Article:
True to this principle, he indulged in no rants about the fitness of things, the all-sufficiency of virtue, and the dignity of human nature. He dealt not at all in resounding nothings, such as those with which Bolingbroke pretended to comfort himself in exile, and in which Cicero vainly sought consolation after the loss of Tullia. The casuistical subtleties which occupied the attention of the keenest spirits of his age had, it should seem, no attractions for him. The doctors whom Escobar afterwards compared to the four beasts and the four-and-twenty elders in the Apocalypse Bacon dismissed with most contemptuous brevity. "Inanes plerumque evadunt et futiles."4 Nor did he ever meddle with those enigmas which have puzzled hundreds of generations, and will puzzle hundreds more. He said nothing about the grounds of moral obligation, or the freedom of the human will. He had no inclination to employ himself in labors resembling those of the damned in the Grecian Tartarus, to spin for ever on the same wheel round the same pivot, to gape for ever after the same deluding clusters, to pour water for ever into the same bottomless buckets, to pace for ever to and fro on the same wearisome path after the same recoiling stone. He exhorted his disciples to prosecute researches of a very different description, to consider moral science as a practical science, a science of which the object was to cure the diseases and perturbations of the mind, and which could be improved only by a method analogous to that which has improved medicine and surgery. Moral philosophers ought, he said, to set themselves vigorously to work for the purpose of discovering what are the actual effects produced on the human character by particular modes of education, by the indulgence of particular habits, by the study of particular books, by society, by emulation, by imitation. Then we might hope to find out what mode of training was most likely to preserve and restore moral health.5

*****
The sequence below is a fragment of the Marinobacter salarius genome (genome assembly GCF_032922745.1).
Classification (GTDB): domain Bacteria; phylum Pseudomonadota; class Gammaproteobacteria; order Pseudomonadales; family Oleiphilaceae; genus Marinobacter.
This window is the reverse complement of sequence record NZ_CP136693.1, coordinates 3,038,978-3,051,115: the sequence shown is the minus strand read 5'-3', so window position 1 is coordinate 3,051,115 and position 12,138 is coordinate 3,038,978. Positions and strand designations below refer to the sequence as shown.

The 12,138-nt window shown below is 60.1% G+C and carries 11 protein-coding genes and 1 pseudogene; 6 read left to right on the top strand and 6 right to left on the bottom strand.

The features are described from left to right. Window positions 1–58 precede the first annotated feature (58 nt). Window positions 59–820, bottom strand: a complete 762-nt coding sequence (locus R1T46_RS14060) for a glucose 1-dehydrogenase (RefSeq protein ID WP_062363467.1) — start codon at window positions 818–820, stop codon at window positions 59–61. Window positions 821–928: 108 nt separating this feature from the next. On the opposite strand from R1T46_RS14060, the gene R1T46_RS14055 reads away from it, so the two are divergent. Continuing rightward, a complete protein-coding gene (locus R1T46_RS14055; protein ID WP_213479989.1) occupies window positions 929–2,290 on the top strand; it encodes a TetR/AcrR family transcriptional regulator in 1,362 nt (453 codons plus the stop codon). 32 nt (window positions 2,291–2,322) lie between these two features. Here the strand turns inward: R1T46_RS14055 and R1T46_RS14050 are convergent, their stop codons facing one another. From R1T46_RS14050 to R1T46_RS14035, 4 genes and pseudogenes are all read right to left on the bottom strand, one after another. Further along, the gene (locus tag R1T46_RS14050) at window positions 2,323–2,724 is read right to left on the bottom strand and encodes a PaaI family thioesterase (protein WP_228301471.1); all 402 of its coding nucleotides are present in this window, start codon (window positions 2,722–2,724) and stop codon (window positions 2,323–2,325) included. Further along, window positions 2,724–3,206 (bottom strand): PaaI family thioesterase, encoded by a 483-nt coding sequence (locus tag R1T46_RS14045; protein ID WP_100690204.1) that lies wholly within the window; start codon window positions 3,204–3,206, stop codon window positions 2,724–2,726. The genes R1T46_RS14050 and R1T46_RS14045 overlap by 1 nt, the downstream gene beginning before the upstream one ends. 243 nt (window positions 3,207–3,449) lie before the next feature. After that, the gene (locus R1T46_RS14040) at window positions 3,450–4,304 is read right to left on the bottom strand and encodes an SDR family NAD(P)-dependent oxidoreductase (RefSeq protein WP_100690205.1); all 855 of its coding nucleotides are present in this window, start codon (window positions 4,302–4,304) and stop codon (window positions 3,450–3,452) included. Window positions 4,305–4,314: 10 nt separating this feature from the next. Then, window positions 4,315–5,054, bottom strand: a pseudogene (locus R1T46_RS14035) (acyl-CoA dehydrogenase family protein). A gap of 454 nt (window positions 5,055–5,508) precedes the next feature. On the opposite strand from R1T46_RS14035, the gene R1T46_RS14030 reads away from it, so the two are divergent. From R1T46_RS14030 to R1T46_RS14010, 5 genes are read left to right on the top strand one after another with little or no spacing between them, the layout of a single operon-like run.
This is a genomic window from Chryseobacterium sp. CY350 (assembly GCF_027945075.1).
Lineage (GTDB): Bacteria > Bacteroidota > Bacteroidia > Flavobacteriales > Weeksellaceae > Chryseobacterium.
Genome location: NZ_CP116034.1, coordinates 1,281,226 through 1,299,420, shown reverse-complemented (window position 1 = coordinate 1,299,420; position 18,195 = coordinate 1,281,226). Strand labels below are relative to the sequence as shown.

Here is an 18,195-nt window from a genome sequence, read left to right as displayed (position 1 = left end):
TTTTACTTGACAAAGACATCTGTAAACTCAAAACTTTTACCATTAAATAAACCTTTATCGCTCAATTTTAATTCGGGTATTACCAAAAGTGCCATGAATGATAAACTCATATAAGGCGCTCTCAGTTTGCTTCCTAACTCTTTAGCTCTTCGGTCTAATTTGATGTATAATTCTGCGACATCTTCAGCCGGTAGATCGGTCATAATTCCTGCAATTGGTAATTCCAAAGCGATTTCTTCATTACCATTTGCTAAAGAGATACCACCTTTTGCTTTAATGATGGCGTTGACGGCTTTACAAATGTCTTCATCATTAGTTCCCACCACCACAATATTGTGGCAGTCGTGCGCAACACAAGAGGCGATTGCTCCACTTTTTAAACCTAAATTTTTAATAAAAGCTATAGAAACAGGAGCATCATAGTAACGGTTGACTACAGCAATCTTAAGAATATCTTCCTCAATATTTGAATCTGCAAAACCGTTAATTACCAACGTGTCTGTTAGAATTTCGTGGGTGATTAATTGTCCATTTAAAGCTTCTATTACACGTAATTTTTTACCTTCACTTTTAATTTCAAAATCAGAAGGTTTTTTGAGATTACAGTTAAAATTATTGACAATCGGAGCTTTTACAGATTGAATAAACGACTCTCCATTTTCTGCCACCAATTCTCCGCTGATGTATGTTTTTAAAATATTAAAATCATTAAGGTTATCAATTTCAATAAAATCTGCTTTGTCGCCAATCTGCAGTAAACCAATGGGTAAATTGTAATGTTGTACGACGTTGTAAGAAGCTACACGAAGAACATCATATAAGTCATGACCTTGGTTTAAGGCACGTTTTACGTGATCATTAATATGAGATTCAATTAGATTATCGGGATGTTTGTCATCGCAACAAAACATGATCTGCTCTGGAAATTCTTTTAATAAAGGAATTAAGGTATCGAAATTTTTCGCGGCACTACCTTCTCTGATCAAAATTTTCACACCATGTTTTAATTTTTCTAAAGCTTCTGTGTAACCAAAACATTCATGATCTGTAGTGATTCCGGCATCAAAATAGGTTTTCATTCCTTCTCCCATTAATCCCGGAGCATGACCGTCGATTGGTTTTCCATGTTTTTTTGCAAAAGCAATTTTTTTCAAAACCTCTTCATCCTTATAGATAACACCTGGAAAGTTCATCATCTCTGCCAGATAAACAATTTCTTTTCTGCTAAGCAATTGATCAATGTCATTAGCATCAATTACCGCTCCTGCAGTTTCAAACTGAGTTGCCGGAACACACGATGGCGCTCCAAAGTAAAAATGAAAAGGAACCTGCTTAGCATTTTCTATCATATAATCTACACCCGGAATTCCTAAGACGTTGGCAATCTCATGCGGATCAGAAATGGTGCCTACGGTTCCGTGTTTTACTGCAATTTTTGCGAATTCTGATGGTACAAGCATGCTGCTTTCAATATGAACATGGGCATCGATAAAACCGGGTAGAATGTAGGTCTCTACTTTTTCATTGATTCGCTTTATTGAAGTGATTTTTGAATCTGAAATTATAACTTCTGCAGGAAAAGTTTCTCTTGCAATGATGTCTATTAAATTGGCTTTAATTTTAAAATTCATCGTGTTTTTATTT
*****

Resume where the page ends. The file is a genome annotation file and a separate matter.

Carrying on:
What he was as a natural philosopher and a moral philosopher, that he was also as a theologian. He was, we are convinced, a sincere believer in the divine authority of the Christian revelation. Nothing can be found in his writings, or in any other writings, more eloquent and pathetic than some passages which were apparently written under the influence of strong devotional feeling. He loved to dwell on the power of the Christian religion to effect much that the ancient philosophers could only promise. He loved to consider that religion as the bond of charity, the curb of evil passions, the consolation of the wretched, the support of the timid, the hope of the dying. But controversies on speculative points of theology seem to have engaged scarcely any portion of his attention. In what he wrote on Church Government he showed, as far as he dared, a tolerant and charitable spirit. He troubled himself not at all about Homoousians and Homoiousians, Monothelites and Nestorians. He lived in an age in which disputes on the most subtle points of divinity excited an intense interest throughout Europe, and nowhere more than in England. He was placed in the very thick of the conflict. He was in power at the time of the Synod of Dort, and must for months have been daily deafened with talk about election, reprobation, and final perseverance. Yet we do not remember a line in his works from which it can be inferred that he was either a Calvinist or an Arminian. While the world was resounding with the noise of a disputatious philosophy and a disputatious theology, the Baconian school, like Allworthy seated between Square and Thwackum, preserved a calm neutrality, half scornful, half benevolent, and content with adding to the sum of practical good, left the war of words to those who liked it.